According to one study, tennis players who had followed 30 days of over-reaching and getting very close to over-training by significantly decreasing their HRV actually saw an improvement in performance.

So if you are training, you can intentionally reduce your HRV by over-reaching and training yourself a little bit harder than usual. As long as you worked in some smart recovery tactics, that low HRV can actually come back to help you as long as you are able to get it back up.

Another situation in which you may see a consistently low HRV would be in athletes who engage in high amounts of sympathetic nervous system training and low amounts of parasympathetic nervous system training. Think CrossFitters, sprinters, World's Strongest Man competitors, people who are doing a relatively low amount of aerobic training.

You can read more about how a low HRV isn't always bad (and a high HRV isn't necessarily always good) in this article.

For most of us though, the goal should be to strike a balance between sympathetic and parasympathetic nervous system training. You can learn how to do that and build a more robust nervous system in my article “Bigger’s Not Better – Your Ultimate Guide To Brain Training For The 1-2-3 Combo Of Power, Speed & Longevity.”

So What's The Best Way To Test & Track Heart Rate Variability?

When it comes to self-quantification in real-time (which is different than the ongoing self-quantification you might get from something like a WHOOP wristband or Oura ring, there are a ton of devices out there for tracking HRV, and I've experimented with just about every one of them. The reason one would want to track in real-time is to get instant feedback on both sympathetic and parasympathetic nervous system interplay, which can be far more insightful than just a single glance at overall HRV such as you would get from a wristband or ring.

My top recommendation for this type of real-time HRV measurement is the NatureBeat Heart Rate Variability Tracker system. 

With the help of Jo Beth Dow—co-founder, CTO, and COO of SweetWater Health, LLC, pioneer in the use of heart rate variability as a platform for remote monitoring and diagnostics, and previous podcast guest on the episode, The Best Way To Know How Stress, Supplements, Sleep, Sex & More Affects Your Nervous System: The Latest News About Heart Rate Variability (HRV) Training, I developed the NatureBeat system to fill a void I saw in the HRV tracking space.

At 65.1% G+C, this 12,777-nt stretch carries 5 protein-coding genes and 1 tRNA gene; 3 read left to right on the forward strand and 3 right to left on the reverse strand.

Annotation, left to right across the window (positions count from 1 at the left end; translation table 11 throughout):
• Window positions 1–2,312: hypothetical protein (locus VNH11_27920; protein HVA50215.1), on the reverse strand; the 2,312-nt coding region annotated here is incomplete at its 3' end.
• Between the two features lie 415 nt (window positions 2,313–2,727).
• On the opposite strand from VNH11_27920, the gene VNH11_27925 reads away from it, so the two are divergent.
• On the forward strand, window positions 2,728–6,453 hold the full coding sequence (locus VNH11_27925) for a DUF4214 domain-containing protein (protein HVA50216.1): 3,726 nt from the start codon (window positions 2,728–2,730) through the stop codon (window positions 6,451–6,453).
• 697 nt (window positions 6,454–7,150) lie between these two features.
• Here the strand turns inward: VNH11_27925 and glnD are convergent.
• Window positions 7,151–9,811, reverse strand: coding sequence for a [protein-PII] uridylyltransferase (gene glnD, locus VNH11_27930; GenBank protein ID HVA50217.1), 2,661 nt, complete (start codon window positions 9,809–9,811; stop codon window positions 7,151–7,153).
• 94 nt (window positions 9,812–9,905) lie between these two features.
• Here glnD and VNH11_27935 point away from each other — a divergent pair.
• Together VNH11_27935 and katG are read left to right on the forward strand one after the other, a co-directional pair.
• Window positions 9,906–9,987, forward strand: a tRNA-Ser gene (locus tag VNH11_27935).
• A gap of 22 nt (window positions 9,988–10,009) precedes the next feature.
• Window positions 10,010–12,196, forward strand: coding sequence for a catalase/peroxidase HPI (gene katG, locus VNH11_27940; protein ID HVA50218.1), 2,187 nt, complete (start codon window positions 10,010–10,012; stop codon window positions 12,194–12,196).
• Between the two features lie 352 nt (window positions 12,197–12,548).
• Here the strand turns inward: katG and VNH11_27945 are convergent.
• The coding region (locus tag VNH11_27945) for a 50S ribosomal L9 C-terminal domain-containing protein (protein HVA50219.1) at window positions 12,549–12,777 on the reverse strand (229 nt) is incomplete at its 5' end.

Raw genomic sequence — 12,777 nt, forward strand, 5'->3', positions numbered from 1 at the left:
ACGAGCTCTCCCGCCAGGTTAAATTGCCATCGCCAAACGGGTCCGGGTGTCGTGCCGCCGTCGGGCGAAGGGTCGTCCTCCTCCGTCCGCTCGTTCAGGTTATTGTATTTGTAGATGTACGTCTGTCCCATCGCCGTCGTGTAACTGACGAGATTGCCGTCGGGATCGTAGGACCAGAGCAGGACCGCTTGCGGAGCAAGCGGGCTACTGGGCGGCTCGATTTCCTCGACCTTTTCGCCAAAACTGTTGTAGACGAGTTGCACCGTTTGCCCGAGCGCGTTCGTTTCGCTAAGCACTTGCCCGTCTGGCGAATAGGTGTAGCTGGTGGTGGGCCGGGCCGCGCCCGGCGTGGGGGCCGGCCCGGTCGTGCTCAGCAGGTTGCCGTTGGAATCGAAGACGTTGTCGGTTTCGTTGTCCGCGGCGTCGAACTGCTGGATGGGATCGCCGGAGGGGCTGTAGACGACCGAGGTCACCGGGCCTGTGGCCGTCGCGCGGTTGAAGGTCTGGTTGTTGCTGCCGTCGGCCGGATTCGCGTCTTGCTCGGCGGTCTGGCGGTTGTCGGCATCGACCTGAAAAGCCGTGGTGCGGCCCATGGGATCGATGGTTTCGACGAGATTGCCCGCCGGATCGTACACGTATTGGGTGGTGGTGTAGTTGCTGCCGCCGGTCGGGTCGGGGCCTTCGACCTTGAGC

NatureBeat is a clinical-grade HRV tracking app that puts an end to yo-yo (120 on one device, 100 on another, inconsistent HRV measurements, etc) HRV results. Its easy-to-use, intuitive interface allows you to track your heart rate variability in real-time (such as when you’re out on a run or working at your office or trying out some new exercise, supplement or breathwork routine, or just want a highly accurate one-time morning check-in on HRV).

The NatureBeat system measures:

  • Heart Rate
  • Heart Rate Variability
  • Respiration
  • Energy
  • Skin temperature
  • Steps and activity
  • Calories

There's even a food sensitivity test. After taking a morning reading of your pulse to establish a baseline for the day, and before eating a meal, you record the foods comprising the next meal and perform a pulse test. After you have finished eating, the app will prompt you to record your heart rate every 30 minutes until 90 minutes have passed. Once testing is complete, the meal will either pass or fail for food sensitivity.

This app also integrates and correlates data with popular fitness platforms like Restwise, MapMyFitness, Fitbit, and Withings. The next big thing in biohacking is to understand the information presented in the data that you track every day, and this is a perfect way to do it while getting many valuable metrics all at once like HRV, stress, heart rate, weight, steps, calories, and much more.

heart rate variabilityThe Monitor screen (pictured left) allows you to choose which feature you would like to use (Stress Monitoring, HRV for Training, or Heart Rate Recovery). After starting a session, your metrics will fill the screen and include heart rate, HRV, stress level, and current mood.

The EKG-like heartbeat trace is the first window you see when you begin tracking on the Monitor screen. By flipping this window around, you can see several other real-time features, including the stats screen (more widely referred to as the “geek” mode screen) which shows all the metrics used in the algorithm calculations and then some!

If using the HealthPatch (available as a patch you can stick on your body, which you can order straight from inside the app once you download it), you can then go on to monitor your respiration, energy, skin temperature, steps, and activity.


The graph screen shows a real-time building graph of your heart rate from what are called “RR Intervals.” Turning the phone 90 degrees counter-clockwise will bring up this graph in landscape, and gives you real-time feedback about your heart rate activity. This is the future of noninvasive monitoring of cardiovascular and nervous system health and performance!

The correlation screen uses a patent-pending algorithm to correlate all of the data you share with NatureBeat from something like a FitBit, Withings, Restwise, or MapMyFitness. Settings allow you to view demos or analyze the correlations between their own data. You can then choose which metric you want to correlate to the others (HRV, stress, or weight). You can choose to see all of your data or put in specific date ranges.